Increasing prevalence of type 2 diabetes in a Scottish population: effect of increasing incidence or decreasing mortality?
ABSTRACT We examined incidence, prevalence and mortality from type 2 diabetes mellitus in a Scottish population over 12 years, and evaluated the effects on prevalence of increasing incidence and decreasing mortality.
We used a diabetes clinical information system in Tayside (population 387,908), Scotland, to identify new cases of type 2 diabetes between 1993 and 2004 and to calculate incidence rates and mid-year prevalence. We defined mortality rates as the number of deaths of diabetic people divided by mid-year prevalence. We used logistic and Poisson regression to analyse trends. We then modelled the increase in prevalence for each year for three scenarios, based on whether mortality or incidence rates remained unchanged from 1993.
There was a doubling in incidence and prevalence of type 2 diabetes in Tayside over the 12 years, with statistically significant increasing trends of 6.3 and 6.7% per year respectively. The mortality rate decreased. If incidence and mortality had remained at 1993 levels, there would have been an increase in prevalence of 855 per 100,000 in 2003, accounting for 60.1% of the actual increase of 1,423 per 100,000. If there had been no mortality decrease, prevalence in 2003 would have been very similar to the actual prevalence observed.
Decreasing mortality rates in Tayside had less effect on the increase in prevalence than did increasing incidence. Even if incidence and mortality remain unchanged, prevalence will increase by over 20% in the next decade.
Full-textDOI: · Available from: Josie Evans, Jan 29, 2014
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Article: Increasing prevalence of type 2 diabetes in a Scottish population: effect of increasing incidence or decreasing mortality?
SourceAvailable from: Luis Alberto Garcia-Rodriguez[Show abstract] [Hide abstract]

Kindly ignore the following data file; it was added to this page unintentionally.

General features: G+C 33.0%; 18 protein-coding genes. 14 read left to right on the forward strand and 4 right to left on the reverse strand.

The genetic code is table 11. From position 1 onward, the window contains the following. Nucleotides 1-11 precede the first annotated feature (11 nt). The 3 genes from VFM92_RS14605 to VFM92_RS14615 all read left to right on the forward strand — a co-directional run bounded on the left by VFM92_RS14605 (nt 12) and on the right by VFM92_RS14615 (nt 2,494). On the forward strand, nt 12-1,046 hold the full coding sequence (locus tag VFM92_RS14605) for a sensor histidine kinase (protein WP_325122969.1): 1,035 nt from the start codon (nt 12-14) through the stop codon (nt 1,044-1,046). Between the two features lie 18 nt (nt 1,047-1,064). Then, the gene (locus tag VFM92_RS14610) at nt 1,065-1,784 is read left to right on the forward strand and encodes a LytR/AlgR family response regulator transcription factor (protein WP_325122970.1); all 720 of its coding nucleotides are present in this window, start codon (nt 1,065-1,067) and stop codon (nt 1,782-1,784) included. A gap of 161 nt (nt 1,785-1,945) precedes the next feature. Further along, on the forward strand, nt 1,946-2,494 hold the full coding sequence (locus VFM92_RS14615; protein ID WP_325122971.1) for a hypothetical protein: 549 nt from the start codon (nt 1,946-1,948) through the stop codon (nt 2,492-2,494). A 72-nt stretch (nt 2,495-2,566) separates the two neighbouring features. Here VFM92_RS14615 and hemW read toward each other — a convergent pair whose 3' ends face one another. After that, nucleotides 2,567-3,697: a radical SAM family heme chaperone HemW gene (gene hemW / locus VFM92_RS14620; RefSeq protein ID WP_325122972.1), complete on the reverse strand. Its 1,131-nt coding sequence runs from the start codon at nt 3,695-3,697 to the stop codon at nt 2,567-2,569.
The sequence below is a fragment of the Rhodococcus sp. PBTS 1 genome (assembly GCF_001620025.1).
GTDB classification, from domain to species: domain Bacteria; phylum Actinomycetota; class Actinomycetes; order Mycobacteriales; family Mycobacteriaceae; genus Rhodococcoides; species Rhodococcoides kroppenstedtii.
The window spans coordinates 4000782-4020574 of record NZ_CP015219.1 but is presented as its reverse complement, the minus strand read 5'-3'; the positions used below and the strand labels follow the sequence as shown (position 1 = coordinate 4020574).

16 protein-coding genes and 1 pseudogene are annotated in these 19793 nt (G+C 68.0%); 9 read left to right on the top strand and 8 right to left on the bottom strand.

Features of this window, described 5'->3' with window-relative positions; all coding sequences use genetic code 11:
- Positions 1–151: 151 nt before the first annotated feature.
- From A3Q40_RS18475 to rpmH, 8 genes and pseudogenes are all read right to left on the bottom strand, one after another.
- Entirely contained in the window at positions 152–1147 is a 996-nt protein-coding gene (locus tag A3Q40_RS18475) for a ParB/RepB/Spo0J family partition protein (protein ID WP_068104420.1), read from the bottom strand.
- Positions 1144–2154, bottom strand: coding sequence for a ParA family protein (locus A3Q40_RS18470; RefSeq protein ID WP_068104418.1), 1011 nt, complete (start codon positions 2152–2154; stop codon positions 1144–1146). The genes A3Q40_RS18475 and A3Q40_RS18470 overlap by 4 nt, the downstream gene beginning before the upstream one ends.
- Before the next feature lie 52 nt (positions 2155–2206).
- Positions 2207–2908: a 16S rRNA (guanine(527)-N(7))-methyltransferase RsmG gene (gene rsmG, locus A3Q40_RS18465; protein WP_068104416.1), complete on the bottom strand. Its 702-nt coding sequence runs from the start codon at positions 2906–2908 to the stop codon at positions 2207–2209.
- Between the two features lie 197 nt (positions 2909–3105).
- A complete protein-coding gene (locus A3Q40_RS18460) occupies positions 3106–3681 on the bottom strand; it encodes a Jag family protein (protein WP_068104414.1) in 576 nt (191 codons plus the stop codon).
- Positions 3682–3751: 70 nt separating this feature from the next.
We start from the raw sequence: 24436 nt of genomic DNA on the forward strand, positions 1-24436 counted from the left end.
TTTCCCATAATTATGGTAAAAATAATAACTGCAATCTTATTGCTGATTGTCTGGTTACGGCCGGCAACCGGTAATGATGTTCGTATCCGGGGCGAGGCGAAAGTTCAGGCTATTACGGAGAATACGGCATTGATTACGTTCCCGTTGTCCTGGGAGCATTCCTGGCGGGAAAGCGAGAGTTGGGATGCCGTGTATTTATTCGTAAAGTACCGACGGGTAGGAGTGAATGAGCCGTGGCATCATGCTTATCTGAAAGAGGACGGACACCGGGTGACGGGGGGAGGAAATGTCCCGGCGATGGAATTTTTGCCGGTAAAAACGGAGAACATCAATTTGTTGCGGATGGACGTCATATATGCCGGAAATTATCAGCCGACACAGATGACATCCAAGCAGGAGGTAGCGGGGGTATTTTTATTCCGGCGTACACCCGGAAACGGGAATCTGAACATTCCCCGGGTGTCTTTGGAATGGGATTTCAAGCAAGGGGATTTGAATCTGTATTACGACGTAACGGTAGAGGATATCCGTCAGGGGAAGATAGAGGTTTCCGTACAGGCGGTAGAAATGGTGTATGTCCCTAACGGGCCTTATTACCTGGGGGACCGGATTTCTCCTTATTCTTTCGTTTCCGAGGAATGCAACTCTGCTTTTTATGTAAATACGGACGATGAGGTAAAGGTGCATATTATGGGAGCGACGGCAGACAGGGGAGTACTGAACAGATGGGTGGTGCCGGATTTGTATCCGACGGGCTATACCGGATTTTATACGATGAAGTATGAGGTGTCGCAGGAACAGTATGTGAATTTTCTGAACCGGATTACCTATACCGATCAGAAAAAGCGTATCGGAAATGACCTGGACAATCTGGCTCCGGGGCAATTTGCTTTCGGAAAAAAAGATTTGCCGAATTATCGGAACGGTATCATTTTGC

ABSTRACT: PurposeWe aimed at estimating the incidence of diabetic retinopathy (DR) and maculopathy (DMP) among newly diagnosed type 1 (t1DM) and type 2 diabetic patients (t2DM) in the United Kingdom primary care system. The incidence of DMP among patients with DR was also estimated.MethodWe conducted a cohort study using The Health Improvement Network database. The cohort included 64,983 incident diabetic patients (97.3% were t2DM) aged 1–84 years diagnosed between 2000 and 2007. This cohort was followed from the date of diabetes diagnosis until recording of DR or DMP in two separate follow-ups. Follow-up was censored at 85 years of age, death, or end of 2008. An additional follow-up was conducted from DR to DMP diagnosis using similar censoring reasons. DR and DMP cumulative incidences were calculated as well as incidence rates (IR; cases per 1,000 person-years) per calendar period (2000–2001 and 2006–2007).ResultsFollow-up for DR: 9 years after diabetes diagnosis, 28% of t2DM and 24% of t1DM patients had developed DR (7,899 incident DR cases). During the first 2 years with diabetes, the IR was almost 2 times higher in patients diagnosed with diabetes in 2006–2007 (47.7) than among those diagnosed in 2000–2001 (24.5). Follow-up for DMP: 9 years after diabetes diagnosis, 3.6% of t2DM and 4.4% of t2DM patients had developed DMP (912 incident DMP cases). During the first 2 years with diabetes, the IR was three times higher in patients diagnosed with diabetes in 2006–2007 (5.8) than among those diagnosed in 2000–2001 (1.8). Macular oedema occurred in 0.8% of patients.ConclusionsIn a cohort of incident diabetes, 28% of patients developed retinopathy and 4% maculopathy within the first 9 years. The 2-year IRs of DR and DMP were higher in patients diagnosed with diabetes during the period 2006–2007 than in those diagnosed during the 2000–2001 period.PLoS ONE 06/2014; 9(6):e100283. DOI:10.1371/journal.pone.0100283 · 3.53 Impact Factor